Study from Henry Ford shows promise in select patients

Lynne Peterson is the Senior Writer for Trends-in-Medicine.

Don’t count hydroxychloroquine out just yet as a treatment for Covid-19.

A retrospective look at the use of hydroxychloroquine in 2,541 patients with Covid-19 showed a significant reduction in in-hospital mortality in patients receiving hydroxychloroquine alone and in combination with azithromycin compared with patients not receiving hydroxychloroquine. The first patient was hospitalized in the Henry Ford Medical System on March 10, and the last patient was hospitalized on May 2, 2020.

“What we found is that of those patients treated with hydroxychloroquine, there was a 13% overall mortality rate and in patients not treated with hydroxychloroquine there was a 26% mortality,” wrote Marcus Zervos, MD, Henry Ford division head of infectious disease and study author. “The patients that were included were very ill patients that required hospitalizations. The average age was 64 years… the patients that we looked at commonly had underlying diseases — 43% had chronic kidney disease, 63% had chronic lung disease. The majority of patients were treated with hydroxychloroquine within a day or two of admission, based on protocol. That was an institutional guideline, with a consensus of the infectious disease physicians, critical care physicians, and others within our institution.”

Steven Kalkanis, MD, CEO of Henry Ford Medical Group and Henry Ford Health System senior vice president, admitted that the study results differ from other studies, but he stressed that it is “based on what we feel is very solid scientific data… This particular study was a study of treatment for patients who already had Covid. This is different from the Covid-19 preventative study which is… still ongoing.”

Kalkanis said that the study also looked closely at the African American population. “Because of the difference of quarantining and lack of access to health care, more African Americans became infected with Covid, and we saw that in our hospital setting,” he said. “But what is interesting is that once patients became sick and were admitted, we actually saw a higher death rate among the white population. African-American patients benefited significantly from this drug as well.”

The study was published July 2 in the International Journal of Infectious Diseases.

Study patients were treated early, because, according to Zervos, in order for the drug to be beneficial, “it has to be given before the patient suffers some of the severe immune reactions that can occur with Covid. The dosing was also very different from other studies.”

In their study, hydroxychloroquine was dosed at 400 mg twice daily for two doses on Day 1, followed by 200 mg twice daily on Days 2-5. Azithromycin was dosed at 500 mg once daily on Day 1 followed by 250 mg once daily for the next four days.

The combination of hydroxychloroquine and azithromycin was reserved for selected patients with severe Covid-19 and with minimal cardiac risk factors.

“We carefully monitored the patients and if someone had potential for cardiac abnormality they would be excluded,” Zervos said. “One of the strengths of the study is that we controlled for variables such as age, how sick a patient, ICU, and found that hydroxychloroquine was associated with the better outcome. We know that in the management of these patients there is a combination of interventions needed, and we also found that using steroids early was [also] associated in a reduction in mortality.”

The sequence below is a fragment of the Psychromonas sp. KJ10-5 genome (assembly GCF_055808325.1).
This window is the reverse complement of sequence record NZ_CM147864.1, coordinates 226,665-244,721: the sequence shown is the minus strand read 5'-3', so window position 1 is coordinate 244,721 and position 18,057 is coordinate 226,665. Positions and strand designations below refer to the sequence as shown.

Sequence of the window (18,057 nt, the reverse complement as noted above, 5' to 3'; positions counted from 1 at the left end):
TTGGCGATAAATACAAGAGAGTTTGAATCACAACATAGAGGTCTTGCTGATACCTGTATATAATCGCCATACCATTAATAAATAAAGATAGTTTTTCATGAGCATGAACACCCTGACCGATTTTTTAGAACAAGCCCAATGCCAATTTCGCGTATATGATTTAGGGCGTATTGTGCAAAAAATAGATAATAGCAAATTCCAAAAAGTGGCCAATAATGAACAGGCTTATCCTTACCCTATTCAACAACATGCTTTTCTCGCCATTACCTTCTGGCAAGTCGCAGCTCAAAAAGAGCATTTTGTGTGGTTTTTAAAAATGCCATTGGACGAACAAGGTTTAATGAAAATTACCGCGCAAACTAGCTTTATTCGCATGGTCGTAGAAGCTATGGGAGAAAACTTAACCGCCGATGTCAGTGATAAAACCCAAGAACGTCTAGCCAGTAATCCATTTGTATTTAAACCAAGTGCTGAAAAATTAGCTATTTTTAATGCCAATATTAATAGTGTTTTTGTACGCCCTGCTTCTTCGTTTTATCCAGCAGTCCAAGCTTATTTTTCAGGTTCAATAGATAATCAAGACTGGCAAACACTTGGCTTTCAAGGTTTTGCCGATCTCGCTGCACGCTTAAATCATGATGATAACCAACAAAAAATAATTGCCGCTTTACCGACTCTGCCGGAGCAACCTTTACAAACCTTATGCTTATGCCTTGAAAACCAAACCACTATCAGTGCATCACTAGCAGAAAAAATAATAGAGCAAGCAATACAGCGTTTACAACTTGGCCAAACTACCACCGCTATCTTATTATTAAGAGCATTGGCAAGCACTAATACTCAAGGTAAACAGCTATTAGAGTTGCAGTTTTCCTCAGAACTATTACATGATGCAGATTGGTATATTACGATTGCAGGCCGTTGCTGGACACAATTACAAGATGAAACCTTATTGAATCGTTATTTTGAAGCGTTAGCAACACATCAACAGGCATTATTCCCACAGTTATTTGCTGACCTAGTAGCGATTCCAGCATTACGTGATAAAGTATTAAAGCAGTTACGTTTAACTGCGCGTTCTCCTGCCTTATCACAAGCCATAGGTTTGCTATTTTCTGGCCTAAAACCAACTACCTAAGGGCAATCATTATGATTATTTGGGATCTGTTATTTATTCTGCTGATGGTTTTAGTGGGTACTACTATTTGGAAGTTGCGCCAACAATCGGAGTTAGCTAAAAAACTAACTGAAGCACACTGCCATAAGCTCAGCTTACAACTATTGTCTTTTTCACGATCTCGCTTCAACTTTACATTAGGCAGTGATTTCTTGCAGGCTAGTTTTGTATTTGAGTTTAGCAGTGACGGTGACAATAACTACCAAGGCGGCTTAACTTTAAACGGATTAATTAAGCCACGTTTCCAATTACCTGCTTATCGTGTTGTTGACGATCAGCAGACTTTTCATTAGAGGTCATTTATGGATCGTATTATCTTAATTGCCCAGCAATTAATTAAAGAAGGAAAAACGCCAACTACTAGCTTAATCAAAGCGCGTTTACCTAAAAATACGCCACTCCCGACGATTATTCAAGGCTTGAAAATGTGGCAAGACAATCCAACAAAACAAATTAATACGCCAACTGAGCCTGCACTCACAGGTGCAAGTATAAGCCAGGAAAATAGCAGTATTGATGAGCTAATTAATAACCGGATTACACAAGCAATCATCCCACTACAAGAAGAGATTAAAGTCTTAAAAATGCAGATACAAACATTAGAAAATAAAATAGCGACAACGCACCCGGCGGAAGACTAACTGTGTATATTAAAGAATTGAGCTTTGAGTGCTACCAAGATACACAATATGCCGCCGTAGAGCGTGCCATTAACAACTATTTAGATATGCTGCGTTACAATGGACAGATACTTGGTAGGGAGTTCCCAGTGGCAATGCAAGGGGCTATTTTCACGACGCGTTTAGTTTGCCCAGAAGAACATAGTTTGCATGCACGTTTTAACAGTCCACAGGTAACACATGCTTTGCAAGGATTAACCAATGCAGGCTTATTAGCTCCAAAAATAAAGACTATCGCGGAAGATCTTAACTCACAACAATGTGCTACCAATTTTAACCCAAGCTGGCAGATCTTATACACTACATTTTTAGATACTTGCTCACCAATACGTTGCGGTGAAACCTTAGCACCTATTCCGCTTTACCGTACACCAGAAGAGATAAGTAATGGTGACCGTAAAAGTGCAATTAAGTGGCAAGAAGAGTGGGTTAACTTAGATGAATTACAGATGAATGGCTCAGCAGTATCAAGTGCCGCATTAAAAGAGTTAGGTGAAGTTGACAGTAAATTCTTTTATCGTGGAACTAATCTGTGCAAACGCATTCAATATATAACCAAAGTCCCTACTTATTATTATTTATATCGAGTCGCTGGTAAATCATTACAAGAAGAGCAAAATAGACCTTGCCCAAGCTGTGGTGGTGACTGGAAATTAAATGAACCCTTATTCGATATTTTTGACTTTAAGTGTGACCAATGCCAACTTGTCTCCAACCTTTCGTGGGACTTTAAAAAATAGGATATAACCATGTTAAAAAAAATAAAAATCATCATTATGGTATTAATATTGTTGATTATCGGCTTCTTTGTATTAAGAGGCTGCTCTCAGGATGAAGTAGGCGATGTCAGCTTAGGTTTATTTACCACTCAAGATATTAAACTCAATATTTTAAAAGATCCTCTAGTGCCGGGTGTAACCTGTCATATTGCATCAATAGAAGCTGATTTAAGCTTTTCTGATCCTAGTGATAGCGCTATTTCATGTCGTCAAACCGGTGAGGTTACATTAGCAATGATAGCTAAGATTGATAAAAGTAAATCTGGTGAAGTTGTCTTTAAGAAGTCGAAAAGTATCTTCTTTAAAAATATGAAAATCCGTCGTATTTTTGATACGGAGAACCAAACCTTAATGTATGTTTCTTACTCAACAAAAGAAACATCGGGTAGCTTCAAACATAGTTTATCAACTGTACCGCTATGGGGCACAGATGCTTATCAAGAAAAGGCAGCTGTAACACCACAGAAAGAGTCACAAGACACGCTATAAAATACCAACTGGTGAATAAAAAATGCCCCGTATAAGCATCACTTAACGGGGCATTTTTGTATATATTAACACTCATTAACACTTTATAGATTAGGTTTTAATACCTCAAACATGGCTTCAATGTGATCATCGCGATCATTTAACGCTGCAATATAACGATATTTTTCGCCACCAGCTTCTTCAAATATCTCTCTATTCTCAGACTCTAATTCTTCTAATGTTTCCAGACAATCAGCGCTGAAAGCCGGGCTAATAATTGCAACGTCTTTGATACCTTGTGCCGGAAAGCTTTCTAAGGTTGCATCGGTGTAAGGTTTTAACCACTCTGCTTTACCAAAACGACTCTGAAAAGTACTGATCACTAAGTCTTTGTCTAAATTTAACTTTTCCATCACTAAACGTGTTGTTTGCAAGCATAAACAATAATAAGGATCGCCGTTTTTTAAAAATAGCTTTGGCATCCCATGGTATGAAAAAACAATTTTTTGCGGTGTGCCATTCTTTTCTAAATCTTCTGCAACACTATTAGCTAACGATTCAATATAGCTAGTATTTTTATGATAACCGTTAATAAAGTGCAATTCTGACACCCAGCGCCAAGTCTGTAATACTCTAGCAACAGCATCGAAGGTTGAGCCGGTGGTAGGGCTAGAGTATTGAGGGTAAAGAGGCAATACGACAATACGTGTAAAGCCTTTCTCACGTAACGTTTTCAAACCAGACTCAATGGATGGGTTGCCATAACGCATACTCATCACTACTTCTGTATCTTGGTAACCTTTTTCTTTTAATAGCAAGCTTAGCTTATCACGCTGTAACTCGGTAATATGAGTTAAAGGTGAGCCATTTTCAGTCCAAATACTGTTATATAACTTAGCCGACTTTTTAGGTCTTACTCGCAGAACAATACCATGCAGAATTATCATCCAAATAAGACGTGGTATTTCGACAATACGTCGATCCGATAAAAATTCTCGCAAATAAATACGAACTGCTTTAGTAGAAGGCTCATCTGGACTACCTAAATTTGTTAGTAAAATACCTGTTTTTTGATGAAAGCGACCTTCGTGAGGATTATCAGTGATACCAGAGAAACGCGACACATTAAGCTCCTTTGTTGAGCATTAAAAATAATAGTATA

Zervos stressed, “Although our outcome was good, was favorable, it is important to have prospective randomized controlled data, studies that are properly done to really evaluate the outcome and how best to use hydroxychloroquine… Also, it is important not to put results on blogs, but to go through the peer review process… which was done with this study.”

He is not recommending that hydroxychloroquine be used outside the hospital setting, Zervos said, and he emphasized that more monitored studies are needed.

He noted that the study has three important takeaways:

  • Patients were treated early.
  • The dosing was different from other studies.
  • Patients were monitored very carefully, with any patients with a potential for a cardiac abnormality being excluded from the study.

He also explained that cardiac function was monitored carefully throughout the study.

“These are critically important results to add to the mix… looking at how to move forward, for example, if there is a second surge,” Kalkanis said.

Echoing what Zervos said, he noted that the drug should only be given within the context of a clinical trial or hospital setting. “Just because our results differ from other studies… doesn’t make those studies wrong… Our study gave this drug earlier, was given to patients without cardiac disease, and the population was different. For all these reasons, it is important to note that this potentially could be a lifesaver for many patients.”

Zervos said that a combination of factors was involved in treating the Covid-19 patients in the trial: “We know, for example, remdesivir can be important, we put them on their stomach while ventilating, we are using early steroids… We controlled for severity of illness, comorbidities, and risk factors and found that hydroxychloroquine was independently associated with the reduction in mortality… We found that, when the patients got hydroxychloroquine plus steroids and later when they got remdesivir, those are the patients who did the best.”

Lynne Peterson, Contributing Writer, Senior Writer for Trends-in-Medicine

Cat ID: 190

Topic ID: 79,190,254,930,570,730,933,190,926,192,927,151,928